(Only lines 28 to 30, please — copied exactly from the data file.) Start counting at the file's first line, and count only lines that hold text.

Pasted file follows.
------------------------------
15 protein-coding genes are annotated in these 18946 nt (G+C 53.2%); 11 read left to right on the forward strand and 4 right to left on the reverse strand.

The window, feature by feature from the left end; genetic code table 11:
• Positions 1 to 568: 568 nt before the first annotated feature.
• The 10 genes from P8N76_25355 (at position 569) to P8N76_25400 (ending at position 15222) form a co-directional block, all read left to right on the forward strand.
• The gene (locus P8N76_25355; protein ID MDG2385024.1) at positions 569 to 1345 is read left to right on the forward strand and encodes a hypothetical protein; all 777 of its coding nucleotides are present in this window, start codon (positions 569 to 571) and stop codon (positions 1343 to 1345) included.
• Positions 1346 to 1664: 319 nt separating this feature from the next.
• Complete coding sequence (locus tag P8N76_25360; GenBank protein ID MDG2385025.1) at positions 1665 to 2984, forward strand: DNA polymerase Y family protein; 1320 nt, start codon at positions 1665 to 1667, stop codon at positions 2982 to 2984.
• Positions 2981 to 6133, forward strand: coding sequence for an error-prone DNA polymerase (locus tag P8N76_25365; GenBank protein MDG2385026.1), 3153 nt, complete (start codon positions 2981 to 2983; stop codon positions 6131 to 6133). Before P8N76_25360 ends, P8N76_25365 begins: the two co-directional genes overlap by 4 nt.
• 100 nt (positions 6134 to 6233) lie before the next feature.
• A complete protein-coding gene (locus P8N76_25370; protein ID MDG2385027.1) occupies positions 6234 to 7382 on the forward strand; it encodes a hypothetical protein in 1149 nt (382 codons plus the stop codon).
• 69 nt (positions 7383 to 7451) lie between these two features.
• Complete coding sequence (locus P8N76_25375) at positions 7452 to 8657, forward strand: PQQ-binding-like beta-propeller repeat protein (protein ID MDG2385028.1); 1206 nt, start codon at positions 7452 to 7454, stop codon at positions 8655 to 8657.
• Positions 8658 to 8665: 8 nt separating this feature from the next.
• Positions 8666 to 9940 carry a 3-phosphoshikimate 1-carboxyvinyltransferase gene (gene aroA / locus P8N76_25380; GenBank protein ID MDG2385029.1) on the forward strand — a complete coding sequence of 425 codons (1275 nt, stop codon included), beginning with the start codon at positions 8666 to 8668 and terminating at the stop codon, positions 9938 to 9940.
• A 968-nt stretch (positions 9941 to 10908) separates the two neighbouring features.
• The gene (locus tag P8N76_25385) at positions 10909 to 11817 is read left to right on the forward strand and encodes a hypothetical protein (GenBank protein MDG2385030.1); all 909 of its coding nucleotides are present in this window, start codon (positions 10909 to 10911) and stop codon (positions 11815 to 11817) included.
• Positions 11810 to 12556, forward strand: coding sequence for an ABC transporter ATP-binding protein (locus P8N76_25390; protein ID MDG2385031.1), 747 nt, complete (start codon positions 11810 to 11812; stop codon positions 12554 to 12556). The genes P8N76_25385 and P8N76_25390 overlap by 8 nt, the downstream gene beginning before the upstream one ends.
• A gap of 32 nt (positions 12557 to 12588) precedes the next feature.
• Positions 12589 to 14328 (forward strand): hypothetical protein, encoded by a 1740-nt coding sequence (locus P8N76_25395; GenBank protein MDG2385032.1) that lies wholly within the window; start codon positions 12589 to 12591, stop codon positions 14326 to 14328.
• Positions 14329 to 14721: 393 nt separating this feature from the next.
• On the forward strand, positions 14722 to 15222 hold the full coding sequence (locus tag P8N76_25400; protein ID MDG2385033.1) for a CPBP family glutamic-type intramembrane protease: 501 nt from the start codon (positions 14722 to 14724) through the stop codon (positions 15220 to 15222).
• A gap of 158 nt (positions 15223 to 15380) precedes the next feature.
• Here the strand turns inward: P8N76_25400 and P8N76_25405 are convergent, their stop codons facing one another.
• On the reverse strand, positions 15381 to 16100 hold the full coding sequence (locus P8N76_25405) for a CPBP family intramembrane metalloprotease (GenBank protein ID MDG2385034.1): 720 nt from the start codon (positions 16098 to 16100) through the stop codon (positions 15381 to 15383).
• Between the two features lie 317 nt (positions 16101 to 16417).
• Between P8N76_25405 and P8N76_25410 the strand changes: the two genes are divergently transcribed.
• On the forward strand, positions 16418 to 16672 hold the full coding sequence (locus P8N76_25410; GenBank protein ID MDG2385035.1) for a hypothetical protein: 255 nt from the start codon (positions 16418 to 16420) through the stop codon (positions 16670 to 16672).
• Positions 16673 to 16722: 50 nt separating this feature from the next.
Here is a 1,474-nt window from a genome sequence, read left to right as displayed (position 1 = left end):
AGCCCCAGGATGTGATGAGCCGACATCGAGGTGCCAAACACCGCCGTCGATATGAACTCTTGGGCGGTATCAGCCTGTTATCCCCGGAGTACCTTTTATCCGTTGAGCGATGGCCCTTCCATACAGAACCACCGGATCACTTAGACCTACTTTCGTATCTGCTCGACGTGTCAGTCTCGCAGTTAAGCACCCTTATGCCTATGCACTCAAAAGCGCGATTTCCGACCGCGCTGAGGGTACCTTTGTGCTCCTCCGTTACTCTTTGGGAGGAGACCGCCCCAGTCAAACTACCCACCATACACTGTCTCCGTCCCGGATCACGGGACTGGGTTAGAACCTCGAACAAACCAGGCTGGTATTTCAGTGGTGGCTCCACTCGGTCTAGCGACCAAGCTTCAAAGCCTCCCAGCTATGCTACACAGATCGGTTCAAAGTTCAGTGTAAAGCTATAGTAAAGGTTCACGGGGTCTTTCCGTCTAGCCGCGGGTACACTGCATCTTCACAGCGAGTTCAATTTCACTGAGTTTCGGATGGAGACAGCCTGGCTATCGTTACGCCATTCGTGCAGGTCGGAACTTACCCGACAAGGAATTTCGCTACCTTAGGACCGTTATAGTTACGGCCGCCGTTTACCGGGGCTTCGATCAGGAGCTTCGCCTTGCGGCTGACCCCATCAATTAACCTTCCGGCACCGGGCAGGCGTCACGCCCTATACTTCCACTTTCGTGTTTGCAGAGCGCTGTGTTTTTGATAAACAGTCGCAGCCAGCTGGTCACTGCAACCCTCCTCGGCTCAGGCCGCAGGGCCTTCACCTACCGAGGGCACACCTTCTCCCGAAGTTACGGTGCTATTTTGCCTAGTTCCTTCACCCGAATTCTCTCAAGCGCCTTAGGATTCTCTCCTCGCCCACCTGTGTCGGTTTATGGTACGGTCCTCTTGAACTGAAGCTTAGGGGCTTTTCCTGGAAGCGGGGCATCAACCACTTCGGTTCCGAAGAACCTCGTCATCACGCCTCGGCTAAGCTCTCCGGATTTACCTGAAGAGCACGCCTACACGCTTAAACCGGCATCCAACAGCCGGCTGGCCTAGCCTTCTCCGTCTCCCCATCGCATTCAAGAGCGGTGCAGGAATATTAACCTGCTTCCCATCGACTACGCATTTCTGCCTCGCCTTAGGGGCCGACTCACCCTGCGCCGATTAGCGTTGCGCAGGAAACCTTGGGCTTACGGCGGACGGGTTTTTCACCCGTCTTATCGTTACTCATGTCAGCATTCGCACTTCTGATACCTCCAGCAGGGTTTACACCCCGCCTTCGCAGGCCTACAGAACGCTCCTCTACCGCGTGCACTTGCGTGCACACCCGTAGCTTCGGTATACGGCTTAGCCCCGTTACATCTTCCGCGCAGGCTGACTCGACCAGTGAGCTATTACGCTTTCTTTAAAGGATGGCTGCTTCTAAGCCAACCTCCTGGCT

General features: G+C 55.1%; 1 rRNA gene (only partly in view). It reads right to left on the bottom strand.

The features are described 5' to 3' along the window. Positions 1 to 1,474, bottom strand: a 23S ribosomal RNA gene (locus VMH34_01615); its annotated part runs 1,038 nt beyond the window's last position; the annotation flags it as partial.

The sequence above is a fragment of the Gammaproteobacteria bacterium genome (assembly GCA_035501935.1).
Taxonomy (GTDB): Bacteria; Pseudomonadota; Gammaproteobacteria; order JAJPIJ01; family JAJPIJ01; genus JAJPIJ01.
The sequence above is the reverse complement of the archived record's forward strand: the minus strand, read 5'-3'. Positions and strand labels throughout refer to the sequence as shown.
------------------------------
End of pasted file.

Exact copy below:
• Positions 16673 to 16722: 50 nt separating this feature from the next.
Here is a 1,474-nt window from a genome sequence, read left to right as displayed (position 1 = left end):
AGCCCCAGGATGTGATGAGCCGACATCGAGGTGCCAAACACCGCCGTCGATATGAACTCTTGGGCGGTATCAGCCTGTTATCCCCGGAGTACCTTTTATCCGTTGAGCGATGGCCCTTCCATACAGAACCACCGGATCACTTAGACCTACTTTCGTATCTGCTCGACGTGTCAGTCTCGCAGTTAAGCACCCTTATGCCTATGCACTCAAAAGCGCGATTTCCGACCGCGCTGAGGGTACCTTTGTGCTCCTCCGTTACTCTTTGGGAGGAGACCGCCCCAGTCAAACTACCCACCATACACTGTCTCCGTCCCGGATCACGGGACTGGGTTAGAACCTCGAACAAACCAGGCTGGTATTTCAGTGGTGGCTCCACTCGGTCTAGCGACCAAGCTTCAAAGCCTCCCAGCTATGCTACACAGATCGGTTCAAAGTTCAGTGTAAAGCTATAGTAAAGGTTCACGGGGTCTTTCCGTCTAGCCGCGGGTACACTGCATCTTCACAGCGAGTTCAATTTCACTGAGTTTCGGATGGAGACAGCCTGGCTATCGTTACGCCATTCGTGCAGGTCGGAACTTACCCGACAAGGAATTTCGCTACCTTAGGACCGTTATAGTTACGGCCGCCGTTTACCGGGGCTTCGATCAGGAGCTTCGCCTTGCGGCTGACCCCATCAATTAACCTTCCGGCACCGGGCAGGCGTCACGCCCTATACTTCCACTTTCGTGTTTGCAGAGCGCTGTGTTTTTGATAAACAGTCGCAGCCAGCTGGTCACTGCAACCCTCCTCGGCTCAGGCCGCAGGGCCTTCACCTACCGAGGGCACACCTTCTCCCGAAGTTACGGTGCTATTTTGCCTAGTTCCTTCACCCGAATTCTCTCAAGCGCCTTAGGATTCTCTCCTCGCCCACCTGTGTCGGTTTATGGTACGGTCCTCTTGAACTGAAGCTTAGGGGCTTTTCCTGGAAGCGGGGCATCAACCACTTCGGTTCCGAAGAACCTCGTCATCACGCCTCGGCTAAGCTCTCCGGATTTACCTGAAGAGCACGCCTACACGCTTAAACCGGCATCCAACAGCCGGCTGGCCTAGCCTTCTCCGTCTCCCCATCGCATTCAAGAGCGGTGCAGGAATATTAACCTGCTTCCCATCGACTACGCATTTCTGCCTCGCCTTAGGGGCCGACTCACCCTGCGCCGATTAGCGTTGCGCAGGAAACCTTGGGCTTACGGCGGACGGGTTTTTCACCCGTCTTATCGTTACTCATGTCAGCATTCGCACTTCTGATACCTCCAGCAGGGTTTACACCCCGCCTTCGCAGGCCTACAGAACGCTCCTCTACCGCGTGCACTTGCGTGCACACCCGTAGCTTCGGTATACGGCTTAGCCCCGTTACATCTTCCGCGCAGGCTGACTCGACCAGTGAGCTATTACGCTTTCTTTAAAGGATGGCTGCTTCTAAGCCAACCTCCTGGCT